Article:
A temperature of 38oC (100.4oF) or higher means fever and is usually a sign that the body is fighting an infection. When the body’s defense (immune) system is activated by a bacteria or a virus, many reactions occur is the body and fever is one sign of these reactions. It is not a disease or illness itself but a signal that something is going on in the body. How the kid looks and acts are more important than how high the fever is.
If the kid is prescribed an antibiotic, it is important that they take this medicine so that it kills the harmful bacteria and gets rid of, or prevents the infection. The doctor will work out the amount of medicine that is right for the kid and the dose will be shown on the medicine label. The doctor will also tell how often the kids need to give the medicine.
In this article:
Things You Should Know Before Giving Antibiotic for Fever in Kids
Signs and Symptoms Antibiotic for Fever in Kids
Fevers can go up and down on their own without medication and can make the kid feel uncomfortable.
- When symptoms are mild, the kid may be slightly cranky or have aches and pains. Some kids are less active and sleepier and may not be interested in eating or drinking.
- Some fevers may be associated with shaking (chills or rigors) as the body temperature is changing and it is one way for the body to try to regulate the temperature. It is not a seizure or convulsion and is not associated with changes in the kid’s levels of consciousness.
- Approximately 5% of kids between the ages of six months and six years may have febrile seizures. They are episodes called a seizure or convulsion associated with a fever. The kid should see a doctor after a febrile seizure, but febrile seizures are generally not dangerous.
The type of infection causing the fever usually determines how often the fever recurs and how long the fever lasts in a kid. Fevers due to viruses can last for as little as two to three days and sometimes as long as two weeks. A fever caused by a bacterial infection may continue until the child is treated with an antibiotic.
Diagnosis of Antibiotic for Fever in Kids
Kids often feel warm to the touch when they have a fever. To confirm that the kid has a fever, use a thermometer to measure the kid’s body temperature. A temperature of 38oC (100.4oF) or higher means the kid has a fever.
Measuring the kid’s temperature – do not use a glass thermometer that contains mercury. The most accurate way to measure temperature is with a thermometer. Rectal temperature, oral temperature, axillary temperature, and ear temperature can be recorded in a kid.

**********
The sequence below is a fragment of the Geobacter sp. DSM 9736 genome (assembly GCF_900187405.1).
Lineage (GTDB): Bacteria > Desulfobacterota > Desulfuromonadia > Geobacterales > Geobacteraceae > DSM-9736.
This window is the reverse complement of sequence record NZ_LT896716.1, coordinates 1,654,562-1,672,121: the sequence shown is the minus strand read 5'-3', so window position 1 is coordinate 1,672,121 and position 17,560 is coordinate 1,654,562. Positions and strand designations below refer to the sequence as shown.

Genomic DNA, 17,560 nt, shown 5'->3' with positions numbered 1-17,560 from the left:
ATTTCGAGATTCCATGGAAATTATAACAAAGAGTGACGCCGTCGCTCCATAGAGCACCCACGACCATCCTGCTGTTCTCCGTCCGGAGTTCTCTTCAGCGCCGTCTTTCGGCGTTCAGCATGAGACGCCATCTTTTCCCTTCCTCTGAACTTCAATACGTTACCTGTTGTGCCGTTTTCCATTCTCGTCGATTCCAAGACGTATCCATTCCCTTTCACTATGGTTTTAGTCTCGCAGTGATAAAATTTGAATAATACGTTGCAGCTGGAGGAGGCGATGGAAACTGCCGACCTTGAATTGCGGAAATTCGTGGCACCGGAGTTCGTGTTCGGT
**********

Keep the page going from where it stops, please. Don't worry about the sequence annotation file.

If the baby is less than three months old and has a fever consult the doctor immediately.
For babies less than one month of age, fever may be a sign of a serious infection and do not give any fever medication to the baby unless a doctor says so.
Treatment of Antibiotic for Fever in Kids
Medication – use medication to keep the kid comfortable. It may only reduce the fever by 1oC to 2oC
(2oF to 3oF) and may not bring the temperature down to normal. Fever may also cycle up and down on its own, so it is difficult to tell whether a fever is reduced because of medication or because of the natural fever pattern. If the kid is sleeping comfortably, it is not necessary to wake them up to give medications. Two types of medication are usually recommended for managing fever are – acetaminophen (paracetamol) and ibuprofen.
Both drugs are available in tablets, capsules and liquid formulations of various strengths. Acetaminophen is also available as a rectal suppository and doesn’t put a tablet intended for the mouth into a child’s rectum.
The doctor or pharmacist can help to decide on the most appropriate formulation and the dose of the kid. The correct dose for a child is based on body weight. An estimated dose is usually provided on the medication package. Note that acetaminophen and ibuprofen have different doses and different lengths of time between doses.
These drugs can make the kid more comfortable, but they do not treat the underlying cause of the fever. Acetaminophen and ibuprofen do not interact with each other. They may be equally effective in lowering temperature. Keep track of when medication is given and should not routinely alternate between acetaminophen and ibuprofen.
If the kid has a pre-existing medical condition or is already taking other medicines, talk to the kid’s doctor to make sure that acetaminophen or ibuprofen is safe for the kid.
Do not use aspirin to treat kid’s fever as it has been linked to a severe condition called Reye’s syndrome. Do not give aspirin to a kid to manage a fever unless the doctor has specifically told to do so.
A fever indicated that the body is fighting off infection which means that the kid is vulnerable and likely contagious. Wait at least 24 hours after the fever has come down and stabilized without medication and if not consult the doctor for proper diagnosis and treatment.